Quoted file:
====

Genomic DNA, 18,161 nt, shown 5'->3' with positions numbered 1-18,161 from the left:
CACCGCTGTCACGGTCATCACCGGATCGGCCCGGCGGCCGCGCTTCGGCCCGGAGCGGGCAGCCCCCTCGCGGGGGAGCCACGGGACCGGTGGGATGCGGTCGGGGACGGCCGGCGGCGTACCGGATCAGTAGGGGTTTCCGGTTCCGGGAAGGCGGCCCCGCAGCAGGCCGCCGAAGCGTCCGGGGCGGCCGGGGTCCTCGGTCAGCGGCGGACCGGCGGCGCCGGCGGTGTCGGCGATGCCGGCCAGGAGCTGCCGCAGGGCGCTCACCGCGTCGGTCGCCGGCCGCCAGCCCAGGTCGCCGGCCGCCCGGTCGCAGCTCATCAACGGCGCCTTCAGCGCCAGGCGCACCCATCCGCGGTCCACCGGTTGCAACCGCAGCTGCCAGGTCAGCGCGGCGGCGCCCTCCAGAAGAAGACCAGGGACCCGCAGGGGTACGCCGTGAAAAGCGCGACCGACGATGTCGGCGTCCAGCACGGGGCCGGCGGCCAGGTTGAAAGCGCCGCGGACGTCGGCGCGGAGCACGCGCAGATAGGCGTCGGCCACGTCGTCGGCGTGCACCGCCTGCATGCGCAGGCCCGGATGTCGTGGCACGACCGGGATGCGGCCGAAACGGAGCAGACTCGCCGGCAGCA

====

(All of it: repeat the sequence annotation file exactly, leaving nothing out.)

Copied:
Genomic DNA, 18,161 nt, shown 5'->3' with positions numbered 1-18,161 from the left:
CACCGCTGTCACGGTCATCACCGGATCGGCCCGGCGGCCGCGCTTCGGCCCGGAGCGGGCAGCCCCCTCGCGGGGGAGCCACGGGACCGGTGGGATGCGGTCGGGGACGGCCGGCGGCGTACCGGATCAGTAGGGGTTTCCGGTTCCGGGAAGGCGGCCCCGCAGCAGGCCGCCGAAGCGTCCGGGGCGGCCGGGGTCCTCGGTCAGCGGCGGACCGGCGGCGCCGGCGGTGTCGGCGATGCCGGCCAGGAGCTGCCGCAGGGCGCTCACCGCGTCGGTCGCCGGCCGCCAGCCCAGGTCGCCGGCCGCCCGGTCGCAGCTCATCAACGGCGCCTTCAGCGCCAGGCGCACCCATCCGCGGTCCACCGGTTGCAACCGCAGCTGCCAGGTCAGCGCGGCGGCGCCCTCCAGAAGAAGACCAGGGACCCGCAGGGGTACGCCGTGAAAAGCGCGACCGACGATGTCGGCGTCCAGCACGGGGCCGGCGGCCAGGTTGAAAGCGCCGCGGACGTCGGCGCGGAGCACGCGCAGATAGGCGTCGGCCACGTCGTCGGCGTGCACCGCCTGCATGCGCAGGCCCGGATGTCGTGGCACGACCGGGATGCGGCCGAAACGGAGCAGACTCGCCGGCAGCA